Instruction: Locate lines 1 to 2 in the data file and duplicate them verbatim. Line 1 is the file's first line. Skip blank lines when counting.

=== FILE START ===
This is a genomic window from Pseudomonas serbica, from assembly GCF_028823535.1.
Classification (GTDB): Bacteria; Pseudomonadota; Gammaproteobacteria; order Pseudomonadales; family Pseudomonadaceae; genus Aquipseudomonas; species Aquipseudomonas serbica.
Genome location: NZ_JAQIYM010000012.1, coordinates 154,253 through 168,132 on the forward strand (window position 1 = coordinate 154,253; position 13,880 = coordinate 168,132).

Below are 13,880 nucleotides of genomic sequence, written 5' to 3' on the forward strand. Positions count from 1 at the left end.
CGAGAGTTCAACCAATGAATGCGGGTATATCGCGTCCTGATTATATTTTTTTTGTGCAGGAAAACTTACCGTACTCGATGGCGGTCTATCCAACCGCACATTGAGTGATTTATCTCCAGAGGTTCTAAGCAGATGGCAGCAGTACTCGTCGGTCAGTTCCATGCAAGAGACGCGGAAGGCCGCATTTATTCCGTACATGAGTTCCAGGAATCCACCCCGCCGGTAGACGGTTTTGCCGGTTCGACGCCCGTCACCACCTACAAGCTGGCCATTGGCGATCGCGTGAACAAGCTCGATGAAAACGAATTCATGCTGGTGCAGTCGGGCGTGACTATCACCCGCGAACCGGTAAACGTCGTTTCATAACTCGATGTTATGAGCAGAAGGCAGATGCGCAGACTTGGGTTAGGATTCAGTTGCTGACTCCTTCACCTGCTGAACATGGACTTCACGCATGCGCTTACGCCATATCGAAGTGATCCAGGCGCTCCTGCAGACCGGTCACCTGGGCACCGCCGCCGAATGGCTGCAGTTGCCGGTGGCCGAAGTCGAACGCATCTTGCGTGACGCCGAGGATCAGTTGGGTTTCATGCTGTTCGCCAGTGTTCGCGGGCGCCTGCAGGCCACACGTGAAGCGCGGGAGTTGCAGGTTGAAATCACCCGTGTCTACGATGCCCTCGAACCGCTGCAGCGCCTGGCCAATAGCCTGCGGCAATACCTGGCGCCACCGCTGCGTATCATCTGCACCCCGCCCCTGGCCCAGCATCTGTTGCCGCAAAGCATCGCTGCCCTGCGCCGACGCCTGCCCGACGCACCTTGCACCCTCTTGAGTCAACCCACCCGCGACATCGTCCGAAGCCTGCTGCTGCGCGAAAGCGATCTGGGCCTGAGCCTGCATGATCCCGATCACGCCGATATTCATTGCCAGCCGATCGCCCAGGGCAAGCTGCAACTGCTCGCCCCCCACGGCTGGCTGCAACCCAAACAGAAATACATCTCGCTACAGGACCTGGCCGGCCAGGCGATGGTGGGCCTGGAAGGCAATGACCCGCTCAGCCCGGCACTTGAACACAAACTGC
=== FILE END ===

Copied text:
This is a genomic window from Pseudomonas serbica, from assembly GCF_028823535.1.
Classification (GTDB): Bacteria; Pseudomonadota; Gammaproteobacteria; order Pseudomonadales; family Pseudomonadaceae; genus Aquipseudomonas; species Aquipseudomonas serbica.